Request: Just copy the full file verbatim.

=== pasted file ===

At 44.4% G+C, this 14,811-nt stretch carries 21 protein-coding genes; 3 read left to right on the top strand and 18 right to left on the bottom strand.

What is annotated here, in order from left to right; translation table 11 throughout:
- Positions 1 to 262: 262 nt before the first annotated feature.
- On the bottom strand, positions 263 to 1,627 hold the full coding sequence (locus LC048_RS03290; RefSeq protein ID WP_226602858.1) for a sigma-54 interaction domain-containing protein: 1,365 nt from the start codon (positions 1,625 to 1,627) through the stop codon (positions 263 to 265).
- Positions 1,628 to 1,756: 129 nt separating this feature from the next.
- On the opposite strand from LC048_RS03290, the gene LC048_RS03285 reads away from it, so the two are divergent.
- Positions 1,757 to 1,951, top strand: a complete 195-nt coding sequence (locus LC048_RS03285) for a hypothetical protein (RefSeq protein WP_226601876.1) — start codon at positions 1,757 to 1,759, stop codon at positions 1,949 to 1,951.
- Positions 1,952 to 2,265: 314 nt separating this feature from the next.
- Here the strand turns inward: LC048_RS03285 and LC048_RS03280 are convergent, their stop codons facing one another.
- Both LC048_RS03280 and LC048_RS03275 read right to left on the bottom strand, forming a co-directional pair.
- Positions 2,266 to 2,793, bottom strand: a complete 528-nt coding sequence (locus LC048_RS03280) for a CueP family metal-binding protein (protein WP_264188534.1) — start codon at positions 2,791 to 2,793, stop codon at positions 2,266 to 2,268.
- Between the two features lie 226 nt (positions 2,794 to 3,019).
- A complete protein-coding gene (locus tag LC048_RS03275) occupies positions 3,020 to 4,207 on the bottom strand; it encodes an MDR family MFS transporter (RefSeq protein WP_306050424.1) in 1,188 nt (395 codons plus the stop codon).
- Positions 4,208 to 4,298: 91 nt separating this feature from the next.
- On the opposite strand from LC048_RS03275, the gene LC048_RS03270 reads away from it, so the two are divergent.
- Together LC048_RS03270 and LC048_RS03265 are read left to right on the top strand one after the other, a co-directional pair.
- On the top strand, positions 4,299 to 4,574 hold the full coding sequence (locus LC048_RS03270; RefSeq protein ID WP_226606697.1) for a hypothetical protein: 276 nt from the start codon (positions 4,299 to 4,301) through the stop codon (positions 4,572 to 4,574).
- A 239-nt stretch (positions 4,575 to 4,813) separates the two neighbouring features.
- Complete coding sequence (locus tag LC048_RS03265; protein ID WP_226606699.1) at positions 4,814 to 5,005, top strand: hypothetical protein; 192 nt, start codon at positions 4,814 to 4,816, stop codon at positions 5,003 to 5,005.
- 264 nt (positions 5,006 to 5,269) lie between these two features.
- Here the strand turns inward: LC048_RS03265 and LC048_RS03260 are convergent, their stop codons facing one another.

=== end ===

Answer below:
At 44.4% G+C, this 14,811-nt stretch carries 21 protein-coding genes; 3 read left to right on the top strand and 18 right to left on the bottom strand.

What is annotated here, in order from left to right; translation table 11 throughout:
- Positions 1 to 262: 262 nt before the first annotated feature.
- On the bottom strand, positions 263 to 1,627 hold the full coding sequence (locus LC048_RS03290; RefSeq protein ID WP_226602858.1) for a sigma-54 interaction domain-containing protein: 1,365 nt from the start codon (positions 1,625 to 1,627) through the stop codon (positions 263 to 265).
- Positions 1,628 to 1,756: 129 nt separating this feature from the next.
- On the opposite strand from LC048_RS03290, the gene LC048_RS03285 reads away from it, so the two are divergent.
- Positions 1,757 to 1,951, top strand: a complete 195-nt coding sequence (locus LC048_RS03285) for a hypothetical protein (RefSeq protein WP_226601876.1) — start codon at positions 1,757 to 1,759, stop codon at positions 1,949 to 1,951.
- Positions 1,952 to 2,265: 314 nt separating this feature from the next.
- Here the strand turns inward: LC048_RS03285 and LC048_RS03280 are convergent, their stop codons facing one another.
- Both LC048_RS03280 and LC048_RS03275 read right to left on the bottom strand, forming a co-directional pair.
- Positions 2,266 to 2,793, bottom strand: a complete 528-nt coding sequence (locus LC048_RS03280) for a CueP family metal-binding protein (protein WP_264188534.1) — start codon at positions 2,791 to 2,793, stop codon at positions 2,266 to 2,268.
- Between the two features lie 226 nt (positions 2,794 to 3,019).
- A complete protein-coding gene (locus tag LC048_RS03275) occupies positions 3,020 to 4,207 on the bottom strand; it encodes an MDR family MFS transporter (RefSeq protein WP_306050424.1) in 1,188 nt (395 codons plus the stop codon).
- Positions 4,208 to 4,298: 91 nt separating this feature from the next.
- On the opposite strand from LC048_RS03275, the gene LC048_RS03270 reads away from it, so the two are divergent.
- Together LC048_RS03270 and LC048_RS03265 are read left to right on the top strand one after the other, a co-directional pair.
- On the top strand, positions 4,299 to 4,574 hold the full coding sequence (locus LC048_RS03270; RefSeq protein ID WP_226606697.1) for a hypothetical protein: 276 nt from the start codon (positions 4,299 to 4,301) through the stop codon (positions 4,572 to 4,574).
- A 239-nt stretch (positions 4,575 to 4,813) separates the two neighbouring features.
- Complete coding sequence (locus tag LC048_RS03265; protein ID WP_226606699.1) at positions 4,814 to 5,005, top strand: hypothetical protein; 192 nt, start codon at positions 4,814 to 4,816, stop codon at positions 5,003 to 5,005.
- 264 nt (positions 5,006 to 5,269) lie between these two features.
- Here the strand turns inward: LC048_RS03265 and LC048_RS03260 are convergent, their stop codons facing one another.